On top of the great answer from bmgh1985 (and I'd particularly second their recommendations of 'Something Special' and 'Balamory') here are some more suggestions: In the Night Garden: Very safe, very gentle stories for real littlies which sometimes star female characters, sometimes male (and sometimes ones where you can't tell). The DVDs have a special ...


7

While you should definitely vet the content of movies you let your child watch, Disney movies are perhaps the least problematic in this regard. Let's look at a few Disney movies with these Princess characters. I'm going to limit it to the previous century to avoid an incredibly unweildy list problem. Snow White Here right off the bat we do have a ...


6

This is actually fairly typical for kids around the time they start heading off to school (4 or 5 or so). Your boy might be a little early on the uptake here, but that's okay. Kids start noticing differences at this age. First gender, then race. I knew two kids in a fours classroom that had played together at preschool for two years that all of a sudden ...


6

You shouldn't worry about your son choosing the female avatars. In fact, that may be an expression of heterosexuality, his interest in female characters. So, like others have said, "effeminate" behavior isn't necessarily an expression of his future sexuality. Maybe he's gentle, and maybe he doesn't like traditional boys stuff that typically involves ...


5

There are plenty of "straight" people that dress up as women (or do other very strange things). There are also gay people that are very masculine. "He" could also end up as a woman at the end of it all (I have a close friend who had the surgery a couple years ago. She is more happy than she ever was as a he.) Best way to handle this? Maybe he doesn't have ...


5

First of all, your 3 year old child isn't gay and this is perfectly normal. He's a tomgirl, like a tomboy, but only different. What makes me sad is that society views him as a freak, whereas it's perfectly normal for a little girl to wear pants, pretend to be a pirate, get into fist fights etc. Why isn't it okay for a boy to do the same? I loved how you're ...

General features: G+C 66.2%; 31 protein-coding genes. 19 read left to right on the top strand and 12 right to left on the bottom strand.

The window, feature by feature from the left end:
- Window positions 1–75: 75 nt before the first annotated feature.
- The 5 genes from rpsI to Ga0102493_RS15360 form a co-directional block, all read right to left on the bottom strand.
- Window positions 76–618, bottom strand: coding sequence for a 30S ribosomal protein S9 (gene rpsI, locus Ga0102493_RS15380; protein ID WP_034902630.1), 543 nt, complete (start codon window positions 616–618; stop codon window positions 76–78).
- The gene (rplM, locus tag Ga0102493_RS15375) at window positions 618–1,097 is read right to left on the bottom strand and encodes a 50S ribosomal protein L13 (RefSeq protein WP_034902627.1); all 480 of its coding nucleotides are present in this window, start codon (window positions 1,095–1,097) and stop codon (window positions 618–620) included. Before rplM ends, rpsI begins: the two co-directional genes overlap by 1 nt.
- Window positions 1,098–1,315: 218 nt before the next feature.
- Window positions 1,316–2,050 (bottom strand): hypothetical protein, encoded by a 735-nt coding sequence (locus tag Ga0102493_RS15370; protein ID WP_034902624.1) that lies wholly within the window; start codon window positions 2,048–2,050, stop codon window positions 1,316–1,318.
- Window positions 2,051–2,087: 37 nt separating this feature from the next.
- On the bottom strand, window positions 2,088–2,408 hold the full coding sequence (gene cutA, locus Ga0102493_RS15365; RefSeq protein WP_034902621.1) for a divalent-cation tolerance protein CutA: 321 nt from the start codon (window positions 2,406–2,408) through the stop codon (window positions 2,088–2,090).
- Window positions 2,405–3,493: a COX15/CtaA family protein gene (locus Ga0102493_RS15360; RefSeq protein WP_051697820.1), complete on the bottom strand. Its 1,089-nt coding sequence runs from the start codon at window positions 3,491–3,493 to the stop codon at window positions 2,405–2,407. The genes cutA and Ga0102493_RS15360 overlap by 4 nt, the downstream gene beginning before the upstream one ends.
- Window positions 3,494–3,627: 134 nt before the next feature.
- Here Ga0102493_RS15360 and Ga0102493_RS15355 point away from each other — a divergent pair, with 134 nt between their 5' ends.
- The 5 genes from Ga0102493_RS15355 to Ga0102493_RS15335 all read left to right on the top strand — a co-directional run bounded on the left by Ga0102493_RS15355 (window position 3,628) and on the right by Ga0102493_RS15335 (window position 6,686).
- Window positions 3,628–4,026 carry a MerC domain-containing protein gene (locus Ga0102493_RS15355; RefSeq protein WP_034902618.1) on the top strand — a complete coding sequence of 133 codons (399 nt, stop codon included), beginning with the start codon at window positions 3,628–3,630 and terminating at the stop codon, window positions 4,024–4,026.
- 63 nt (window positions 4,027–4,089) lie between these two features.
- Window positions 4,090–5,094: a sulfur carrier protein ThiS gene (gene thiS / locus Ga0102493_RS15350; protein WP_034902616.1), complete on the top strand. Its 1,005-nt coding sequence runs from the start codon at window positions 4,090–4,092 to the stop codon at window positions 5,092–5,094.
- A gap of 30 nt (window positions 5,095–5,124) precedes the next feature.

5

The overwhelming experience of parents is that individual children have strong preferences for certain kinds of toys, and that aside from a certain amount of overlap, these preferences tend to fall along gender stereotypes. That's not a politically correct idea, so people have spent time studying the idea, sure there must be some parental bias involved, and ...


5

Ok, here are some of my thoughts: 1) I think age 7 is a pretty common age when kids (girls especially) start viewing the opposite sex as more than just a friend, and they start to realize that, eventually, those opposite-sex relationships will develop into more. I can remember that we started having "boyfriends" in second grade or so. I mean, it was ...


5

I see two possible causes for the elder child's reaction: He has adapted common prejudices against transgender persons, which could very well be an issue at the age of fourteen. To address this, it is important that the father sits down with him and explains to him, why these prejudices are wrong. He should remember the first three rules of parenting: 1) ...


5

Some other options that might be worth taking a look at: Sid the Science Kid is more inclusive than some of the other PBS options. While the characters are Muppets, they've also got recognizable ethnicity. Ni Hao, Kai-Lan or Dora the Explorer from Nick Jr. -- while each has a non-white, female protagonist, there aren't a whole lot of other human characters ...


4

There's a whole lot of worse things he could be doing. Like drugs. Vandalism. Getting into trouble. The things you've listed as things he enjoys are completely harmless. So let him do them as he wants, and allow him to freely continue to discover who he is. What if your son does turn out to be gay? Would you rather him feel judged and alone and ...


4

I don't think your son is stereotyping so much as he is learning to classify. He has noticed there is a difference between girls and boys, and he knows he's a boy and that his mother and some of his friends are girls, and in his mind he is trying to figure out what that means. Rather than focusing on correcting his stereotypes, or trying to correct them ...


4

In addition to the answers already given, I'd also add My Little Pony: Friendship is Magic. Almost all the main characters are female, yet the plot lines are not all stereotypical girly-girly things. (My 4-year-old son likes it almost as much as my 5-year-old daughter.) Cupcakes and butterflies are balanced with action and adventure. The ponies are all ...


3

Children don't really understand about gender differences and sex before three. Even if they can identify "what girls have and what boys have". It is possible that your child isn't experimenting with gender at all and is experimenting with beauty and/or emulating female rolemodels (sister and mom). This was REALLY common with my three's class when I ...


2

You should let your son play as he wishes. There is very little correlation between effeminate behaviour in boys and homosexuality. I am a happily married straight man who loves women. I prefer the company of women to that of men. I like art, music and science and have little interest in typical sports, even though I think I tried most of them as a child. ...